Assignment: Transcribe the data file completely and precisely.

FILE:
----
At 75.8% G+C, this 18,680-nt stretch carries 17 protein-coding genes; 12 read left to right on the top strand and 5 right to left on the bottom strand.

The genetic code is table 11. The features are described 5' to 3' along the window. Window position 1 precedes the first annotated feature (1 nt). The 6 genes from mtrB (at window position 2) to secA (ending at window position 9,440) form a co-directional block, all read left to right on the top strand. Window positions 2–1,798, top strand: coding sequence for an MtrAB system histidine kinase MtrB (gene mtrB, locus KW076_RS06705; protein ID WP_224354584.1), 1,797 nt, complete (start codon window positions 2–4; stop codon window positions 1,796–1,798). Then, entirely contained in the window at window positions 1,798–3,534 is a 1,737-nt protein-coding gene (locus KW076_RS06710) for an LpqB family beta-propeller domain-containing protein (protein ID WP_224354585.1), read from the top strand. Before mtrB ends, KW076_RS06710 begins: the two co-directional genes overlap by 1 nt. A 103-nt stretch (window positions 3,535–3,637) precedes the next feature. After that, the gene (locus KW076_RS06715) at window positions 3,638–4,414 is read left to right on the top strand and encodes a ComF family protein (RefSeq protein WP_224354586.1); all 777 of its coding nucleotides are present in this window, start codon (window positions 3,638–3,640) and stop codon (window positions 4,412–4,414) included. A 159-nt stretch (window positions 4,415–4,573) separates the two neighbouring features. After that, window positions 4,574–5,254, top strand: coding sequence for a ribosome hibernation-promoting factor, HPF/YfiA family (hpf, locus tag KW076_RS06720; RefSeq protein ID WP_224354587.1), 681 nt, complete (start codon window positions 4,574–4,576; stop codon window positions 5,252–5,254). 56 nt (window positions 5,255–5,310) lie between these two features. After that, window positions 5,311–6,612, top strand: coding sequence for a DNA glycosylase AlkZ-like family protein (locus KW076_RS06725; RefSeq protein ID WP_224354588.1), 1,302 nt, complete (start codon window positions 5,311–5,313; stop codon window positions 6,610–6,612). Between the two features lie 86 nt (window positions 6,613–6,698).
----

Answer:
At 75.8% G+C, this 18,680-nt stretch carries 17 protein-coding genes; 12 read left to right on the top strand and 5 right to left on the bottom strand.

The genetic code is table 11. The features are described 5' to 3' along the window. Window position 1 precedes the first annotated feature (1 nt). The 6 genes from mtrB (at window position 2) to secA (ending at window position 9,440) form a co-directional block, all read left to right on the top strand. Window positions 2–1,798, top strand: coding sequence for an MtrAB system histidine kinase MtrB (gene mtrB, locus KW076_RS06705; protein ID WP_224354584.1), 1,797 nt, complete (start codon window positions 2–4; stop codon window positions 1,796–1,798). Then, entirely contained in the window at window positions 1,798–3,534 is a 1,737-nt protein-coding gene (locus KW076_RS06710) for an LpqB family beta-propeller domain-containing protein (protein ID WP_224354585.1), read from the top strand. Before mtrB ends, KW076_RS06710 begins: the two co-directional genes overlap by 1 nt. A 103-nt stretch (window positions 3,535–3,637) precedes the next feature. After that, the gene (locus KW076_RS06715) at window positions 3,638–4,414 is read left to right on the top strand and encodes a ComF family protein (RefSeq protein WP_224354586.1); all 777 of its coding nucleotides are present in this window, start codon (window positions 3,638–3,640) and stop codon (window positions 4,412–4,414) included. A 159-nt stretch (window positions 4,415–4,573) separates the two neighbouring features. After that, window positions 4,574–5,254, top strand: coding sequence for a ribosome hibernation-promoting factor, HPF/YfiA family (hpf, locus tag KW076_RS06720; RefSeq protein ID WP_224354587.1), 681 nt, complete (start codon window positions 4,574–4,576; stop codon window positions 5,252–5,254). 56 nt (window positions 5,255–5,310) lie between these two features. After that, window positions 5,311–6,612, top strand: coding sequence for a DNA glycosylase AlkZ-like family protein (locus KW076_RS06725; RefSeq protein ID WP_224354588.1), 1,302 nt, complete (start codon window positions 5,311–5,313; stop codon window positions 6,610–6,612). Between the two features lie 86 nt (window positions 6,613–6,698).